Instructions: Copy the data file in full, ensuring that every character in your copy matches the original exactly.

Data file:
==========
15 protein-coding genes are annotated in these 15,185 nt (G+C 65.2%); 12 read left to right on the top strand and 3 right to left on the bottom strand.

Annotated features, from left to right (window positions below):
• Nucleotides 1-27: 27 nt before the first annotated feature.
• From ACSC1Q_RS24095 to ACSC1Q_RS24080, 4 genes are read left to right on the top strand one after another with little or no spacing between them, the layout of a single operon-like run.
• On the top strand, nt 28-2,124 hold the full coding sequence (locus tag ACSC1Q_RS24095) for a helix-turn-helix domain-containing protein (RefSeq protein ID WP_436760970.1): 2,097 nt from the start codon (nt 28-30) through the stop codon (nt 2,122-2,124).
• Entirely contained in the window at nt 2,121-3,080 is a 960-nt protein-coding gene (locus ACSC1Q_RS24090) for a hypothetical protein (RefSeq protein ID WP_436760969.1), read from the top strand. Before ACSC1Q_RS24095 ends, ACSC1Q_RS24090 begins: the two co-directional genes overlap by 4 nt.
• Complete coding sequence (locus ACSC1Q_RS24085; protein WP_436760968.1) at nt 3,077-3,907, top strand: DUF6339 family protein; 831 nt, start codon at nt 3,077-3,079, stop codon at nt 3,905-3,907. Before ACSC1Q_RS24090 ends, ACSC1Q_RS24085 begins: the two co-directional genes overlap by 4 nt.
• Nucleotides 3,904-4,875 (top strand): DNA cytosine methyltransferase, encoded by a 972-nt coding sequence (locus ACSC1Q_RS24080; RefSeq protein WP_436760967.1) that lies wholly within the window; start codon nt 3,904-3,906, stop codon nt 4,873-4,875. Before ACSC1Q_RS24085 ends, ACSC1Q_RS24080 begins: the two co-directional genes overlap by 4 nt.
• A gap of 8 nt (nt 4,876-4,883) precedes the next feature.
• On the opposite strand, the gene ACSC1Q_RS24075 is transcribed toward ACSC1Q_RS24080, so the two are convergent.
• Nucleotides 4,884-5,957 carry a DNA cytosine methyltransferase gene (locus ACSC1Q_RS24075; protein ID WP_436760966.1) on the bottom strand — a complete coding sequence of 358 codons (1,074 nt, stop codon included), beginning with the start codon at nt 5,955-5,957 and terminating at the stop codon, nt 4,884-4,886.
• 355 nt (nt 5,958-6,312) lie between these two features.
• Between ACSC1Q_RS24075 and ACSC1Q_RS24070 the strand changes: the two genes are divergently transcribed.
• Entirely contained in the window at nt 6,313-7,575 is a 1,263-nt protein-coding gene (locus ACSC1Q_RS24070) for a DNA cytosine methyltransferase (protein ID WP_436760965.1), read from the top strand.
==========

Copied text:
15 protein-coding genes are annotated in these 15,185 nt (G+C 65.2%); 12 read left to right on the top strand and 3 right to left on the bottom strand.

Annotated features, from left to right (window positions below):
• Nucleotides 1-27: 27 nt before the first annotated feature.
• From ACSC1Q_RS24095 to ACSC1Q_RS24080, 4 genes are read left to right on the top strand one after another with little or no spacing between them, the layout of a single operon-like run.
• On the top strand, nt 28-2,124 hold the full coding sequence (locus tag ACSC1Q_RS24095) for a helix-turn-helix domain-containing protein (RefSeq protein ID WP_436760970.1): 2,097 nt from the start codon (nt 28-30) through the stop codon (nt 2,122-2,124).
• Entirely contained in the window at nt 2,121-3,080 is a 960-nt protein-coding gene (locus ACSC1Q_RS24090) for a hypothetical protein (RefSeq protein ID WP_436760969.1), read from the top strand. Before ACSC1Q_RS24095 ends, ACSC1Q_RS24090 begins: the two co-directional genes overlap by 4 nt.
• Complete coding sequence (locus ACSC1Q_RS24085; protein WP_436760968.1) at nt 3,077-3,907, top strand: DUF6339 family protein; 831 nt, start codon at nt 3,077-3,079, stop codon at nt 3,905-3,907. Before ACSC1Q_RS24090 ends, ACSC1Q_RS24085 begins: the two co-directional genes overlap by 4 nt.
• Nucleotides 3,904-4,875 (top strand): DNA cytosine methyltransferase, encoded by a 972-nt coding sequence (locus ACSC1Q_RS24080; RefSeq protein WP_436760967.1) that lies wholly within the window; start codon nt 3,904-3,906, stop codon nt 4,873-4,875. Before ACSC1Q_RS24085 ends, ACSC1Q_RS24080 begins: the two co-directional genes overlap by 4 nt.
• A gap of 8 nt (nt 4,876-4,883) precedes the next feature.
• On the opposite strand, the gene ACSC1Q_RS24075 is transcribed toward ACSC1Q_RS24080, so the two are convergent.
• Nucleotides 4,884-5,957 carry a DNA cytosine methyltransferase gene (locus ACSC1Q_RS24075; protein ID WP_436760966.1) on the bottom strand — a complete coding sequence of 358 codons (1,074 nt, stop codon included), beginning with the start codon at nt 5,955-5,957 and terminating at the stop codon, nt 4,884-4,886.
• 355 nt (nt 5,958-6,312) lie between these two features.
• Between ACSC1Q_RS24075 and ACSC1Q_RS24070 the strand changes: the two genes are divergently transcribed.
• Entirely contained in the window at nt 6,313-7,575 is a 1,263-nt protein-coding gene (locus ACSC1Q_RS24070) for a DNA cytosine methyltransferase (protein ID WP_436760965.1), read from the top strand.